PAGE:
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Segmenting the Italian coffee market: marketing opportunities for economic agents working along the international coffee chain


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  • Catturani, I.
  • Nocella, Giuseppe
  • Romano, Donato
  • Stefani, Gianluca


Globalization, either directly or indirectly (e.g. through structural adjustment reforms), has called for profound changes in the previously existing institutional order. Some changes adversely impacted the production and market environment of many coffee producers in developing countries resulting in more risky and less remunerative coffee transactions. This paper focuses on customization of a tropical commodity, fair-trade coffee, as an approach to mitigating the effects of worsened market conditions for small-scale coffee producers in less developed countries. fair-trade labeling is viewed as a form of “de-commodification” of coffee through product differentiation on ethical grounds. This is significant not only as a solution to the market failure caused by pervasive information asymmetries along the supply chain, but also as a means of revitalizing the agricultural-commodity-based trade of less developed countries (LDCs) that has been languishing under globalization. More specifically, fair-trade is an example of how the same strategy adopted by developed countries’ producers/ processors (i.e. the sequence product differentiation - institutional certification - advertisement) can be used by LDC producers to increase the reputation content of their outputs by transforming them from mere commodities into “decommodified” (i.e. customized and more reputed) goods. The resulting segmentation of the world coffee market makes possible to meet the demand by consumers with preference for this “(ethically) customized” coffee and to transfer a share of the accruing economic rents backward to the Fair-trade coffee producers in LDCs. It should however be stressed that this outcome cannot be taken for granted since investments are needed to promote the required institutional innovations. In Italy FTC is a niche market with very few private brands selling this product. However, an increase of FTC market share could be a big commercial opportunity for farmers in LDCs and other economic agents involved along the international coffee chain. Hence, this research explores consumers’ knowledge of labels promoting quality products, consumption coffee habits, brand loyalty, willingness to pay and market segmentation according to the heterogeneity of preferences for coffee products. The latter was assessed developing a D-efficient design where stimuli refinement was tested during two focus groups.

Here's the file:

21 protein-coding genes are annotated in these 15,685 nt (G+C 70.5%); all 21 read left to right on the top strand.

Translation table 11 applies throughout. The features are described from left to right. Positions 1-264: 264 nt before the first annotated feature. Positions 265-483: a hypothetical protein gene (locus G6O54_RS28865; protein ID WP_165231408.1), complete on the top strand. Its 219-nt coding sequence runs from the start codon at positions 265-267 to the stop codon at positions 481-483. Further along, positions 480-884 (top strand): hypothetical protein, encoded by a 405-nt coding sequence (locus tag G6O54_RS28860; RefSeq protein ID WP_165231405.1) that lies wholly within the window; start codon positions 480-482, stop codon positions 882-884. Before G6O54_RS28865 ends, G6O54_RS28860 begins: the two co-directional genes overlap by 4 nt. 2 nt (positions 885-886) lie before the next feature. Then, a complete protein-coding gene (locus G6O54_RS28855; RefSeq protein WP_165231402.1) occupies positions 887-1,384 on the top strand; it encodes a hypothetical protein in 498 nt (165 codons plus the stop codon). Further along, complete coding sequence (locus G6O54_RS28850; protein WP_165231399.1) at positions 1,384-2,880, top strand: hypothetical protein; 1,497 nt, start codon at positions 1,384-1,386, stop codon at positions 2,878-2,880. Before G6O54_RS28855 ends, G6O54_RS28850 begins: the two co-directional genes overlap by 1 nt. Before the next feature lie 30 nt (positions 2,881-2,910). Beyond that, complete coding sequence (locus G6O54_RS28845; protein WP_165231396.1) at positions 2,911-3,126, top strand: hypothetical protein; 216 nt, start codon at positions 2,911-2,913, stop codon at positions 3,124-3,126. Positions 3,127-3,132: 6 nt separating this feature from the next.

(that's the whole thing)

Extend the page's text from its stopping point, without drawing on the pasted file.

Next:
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Bibliographic Info

Paper provided by European Association of Agricultural Economists in its series 2008 International Congress, August 26-29, 2008, Ghent, Belgium with number 44146.

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Date of creation: 2008
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Handle: RePEc:ags:eaae08:44146

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Keywords: fair-trade coffee; product decommodification; choice experiments; International Relations/Trade;

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  1. Giovannucci, Daniele & Koekoek, Freek Jan, 2003. "The State of Sustainable Coffee: A Study of Twelve Major Markets," MPRA Paper 17172, University Library of Munich, Germany.
  2. LeClair, Mark S., 2002. "Fighting the Tide: Alternative Trade Organizations in the Era of Global Free Trade," World Development, Elsevier, vol. 30(6), pages 949-958, June.
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Cited by:
  1. Yang, Shang-Ho & Hu, Wuyang & Mupandawana, Malvern & Liu, Yun, 2012. "Consumer Willingness to Pay for Fair Trade Coffee: A Chinese Case Study," Journal of Agricultural and Applied Economics, Southern Agricultural Economics Association, vol. 44(01), February.
  2. Bosbach, Moritz & Maietta, Ornella Wanda, 2011. "The Impact of Social Capital on the Implicit Price Paid by the Italian Consumer for Fair Trade Coffee," 2011 International Congress, August 30-September 2, 2011, Zurich, Switzerland 114371, European Association of Agricultural Economists.


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